The tree listed here is the Indian Laurel. More commonly known is the Chilean Laurel (Laurelia aromatica), which is of no significance to the veneer industry and is, therefore, not covered here. Laurel is extremely difficult to obtain because it can only be exported from India as veneer.
Local significance in India as engineering and construction lumber. In the veneer industry it only has significance in North America and Southeast Asia but not in Europe. Used in North America and Southeast Asia as high quality interior construction wood. Serves also as substitute for the European Walnut.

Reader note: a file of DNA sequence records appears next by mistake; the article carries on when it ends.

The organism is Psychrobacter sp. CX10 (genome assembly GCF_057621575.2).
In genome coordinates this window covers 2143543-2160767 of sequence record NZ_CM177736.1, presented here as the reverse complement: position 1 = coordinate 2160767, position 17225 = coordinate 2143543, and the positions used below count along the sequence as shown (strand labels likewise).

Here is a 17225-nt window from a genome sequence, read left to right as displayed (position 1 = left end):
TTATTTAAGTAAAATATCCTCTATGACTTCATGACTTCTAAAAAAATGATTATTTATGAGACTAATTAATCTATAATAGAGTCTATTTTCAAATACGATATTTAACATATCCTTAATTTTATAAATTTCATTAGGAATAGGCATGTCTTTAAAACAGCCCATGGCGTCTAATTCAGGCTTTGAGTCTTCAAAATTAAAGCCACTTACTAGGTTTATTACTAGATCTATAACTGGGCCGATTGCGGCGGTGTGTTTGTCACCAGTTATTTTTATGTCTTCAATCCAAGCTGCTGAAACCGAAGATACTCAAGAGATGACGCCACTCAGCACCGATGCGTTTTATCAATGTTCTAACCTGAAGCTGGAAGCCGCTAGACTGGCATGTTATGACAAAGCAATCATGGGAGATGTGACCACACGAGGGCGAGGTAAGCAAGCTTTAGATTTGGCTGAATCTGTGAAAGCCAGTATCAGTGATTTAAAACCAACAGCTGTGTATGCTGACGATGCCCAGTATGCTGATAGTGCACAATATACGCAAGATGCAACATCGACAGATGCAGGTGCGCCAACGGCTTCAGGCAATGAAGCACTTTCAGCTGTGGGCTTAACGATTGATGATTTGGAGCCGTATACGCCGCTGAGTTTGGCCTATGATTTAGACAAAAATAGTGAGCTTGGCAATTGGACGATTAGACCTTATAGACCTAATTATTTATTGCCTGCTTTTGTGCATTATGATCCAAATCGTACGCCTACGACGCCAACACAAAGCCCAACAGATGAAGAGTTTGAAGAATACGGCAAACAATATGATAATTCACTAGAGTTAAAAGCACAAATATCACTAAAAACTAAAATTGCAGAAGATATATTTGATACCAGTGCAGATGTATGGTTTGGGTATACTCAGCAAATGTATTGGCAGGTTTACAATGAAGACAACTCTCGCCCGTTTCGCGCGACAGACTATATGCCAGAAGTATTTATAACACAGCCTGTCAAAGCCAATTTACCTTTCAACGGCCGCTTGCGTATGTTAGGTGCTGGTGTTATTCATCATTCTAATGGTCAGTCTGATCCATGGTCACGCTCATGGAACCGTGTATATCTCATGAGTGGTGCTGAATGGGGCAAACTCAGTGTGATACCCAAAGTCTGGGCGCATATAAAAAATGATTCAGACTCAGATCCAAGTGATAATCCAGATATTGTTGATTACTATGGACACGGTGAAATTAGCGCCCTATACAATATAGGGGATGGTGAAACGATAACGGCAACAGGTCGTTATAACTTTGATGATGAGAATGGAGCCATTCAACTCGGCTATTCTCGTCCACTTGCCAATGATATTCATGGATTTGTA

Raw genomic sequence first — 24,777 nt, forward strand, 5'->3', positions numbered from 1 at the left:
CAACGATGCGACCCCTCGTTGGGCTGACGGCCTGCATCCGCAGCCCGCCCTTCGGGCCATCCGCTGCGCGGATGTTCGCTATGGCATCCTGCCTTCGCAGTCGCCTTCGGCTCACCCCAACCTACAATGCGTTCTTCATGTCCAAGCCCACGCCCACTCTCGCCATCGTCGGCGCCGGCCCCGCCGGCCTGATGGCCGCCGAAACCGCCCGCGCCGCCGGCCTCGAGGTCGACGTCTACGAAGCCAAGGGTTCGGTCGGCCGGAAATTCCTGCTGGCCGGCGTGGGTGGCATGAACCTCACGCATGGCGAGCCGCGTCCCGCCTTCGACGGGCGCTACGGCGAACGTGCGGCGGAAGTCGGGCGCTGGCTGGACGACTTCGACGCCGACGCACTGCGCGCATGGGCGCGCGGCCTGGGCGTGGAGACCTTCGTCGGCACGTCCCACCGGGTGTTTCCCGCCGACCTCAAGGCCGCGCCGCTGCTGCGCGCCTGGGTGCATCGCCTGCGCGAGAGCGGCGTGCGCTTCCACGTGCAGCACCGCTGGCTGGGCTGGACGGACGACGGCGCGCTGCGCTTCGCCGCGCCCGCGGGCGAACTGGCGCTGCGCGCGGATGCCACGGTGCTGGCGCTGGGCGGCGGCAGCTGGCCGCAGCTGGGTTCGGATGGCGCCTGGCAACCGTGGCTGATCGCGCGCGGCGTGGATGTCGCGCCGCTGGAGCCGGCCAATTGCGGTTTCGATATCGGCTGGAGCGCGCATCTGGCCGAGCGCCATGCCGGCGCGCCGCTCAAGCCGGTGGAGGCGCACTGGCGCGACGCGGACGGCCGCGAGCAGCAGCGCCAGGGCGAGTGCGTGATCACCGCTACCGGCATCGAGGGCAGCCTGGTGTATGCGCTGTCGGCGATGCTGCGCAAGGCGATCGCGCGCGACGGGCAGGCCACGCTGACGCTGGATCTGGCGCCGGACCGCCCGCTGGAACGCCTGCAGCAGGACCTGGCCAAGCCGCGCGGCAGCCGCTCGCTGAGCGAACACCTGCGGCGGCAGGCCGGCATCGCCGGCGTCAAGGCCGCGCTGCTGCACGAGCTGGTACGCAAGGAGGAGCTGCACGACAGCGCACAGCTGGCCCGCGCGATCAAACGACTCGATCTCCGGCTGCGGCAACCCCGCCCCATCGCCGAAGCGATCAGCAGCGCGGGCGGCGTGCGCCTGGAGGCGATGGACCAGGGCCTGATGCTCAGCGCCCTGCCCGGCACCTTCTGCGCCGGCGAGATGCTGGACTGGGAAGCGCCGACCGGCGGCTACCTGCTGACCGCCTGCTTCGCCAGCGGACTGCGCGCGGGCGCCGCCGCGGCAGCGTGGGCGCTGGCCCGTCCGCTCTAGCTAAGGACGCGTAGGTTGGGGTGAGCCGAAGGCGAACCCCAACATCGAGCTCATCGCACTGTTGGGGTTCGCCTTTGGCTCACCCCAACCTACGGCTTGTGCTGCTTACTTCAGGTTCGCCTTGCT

Grey wood with black lines. The most sought form has distinct figuring.
Laurel can be worked well and cleanly with all tools. Planed surfaces have a silky luster finish. There is no problem to molding and turning.
Drying is to be carefully controlled because Laurel shrinks to a very high degree (15 %). The result of this is that Laurel easily checks and is prone to warping.
Laurel is particularly suitable for surface treatment with stains, varnishes and polishes all of which take easily.
The wood holds nails and screws well with normal tensile strength. Glue joints can be easily made and hold firmly.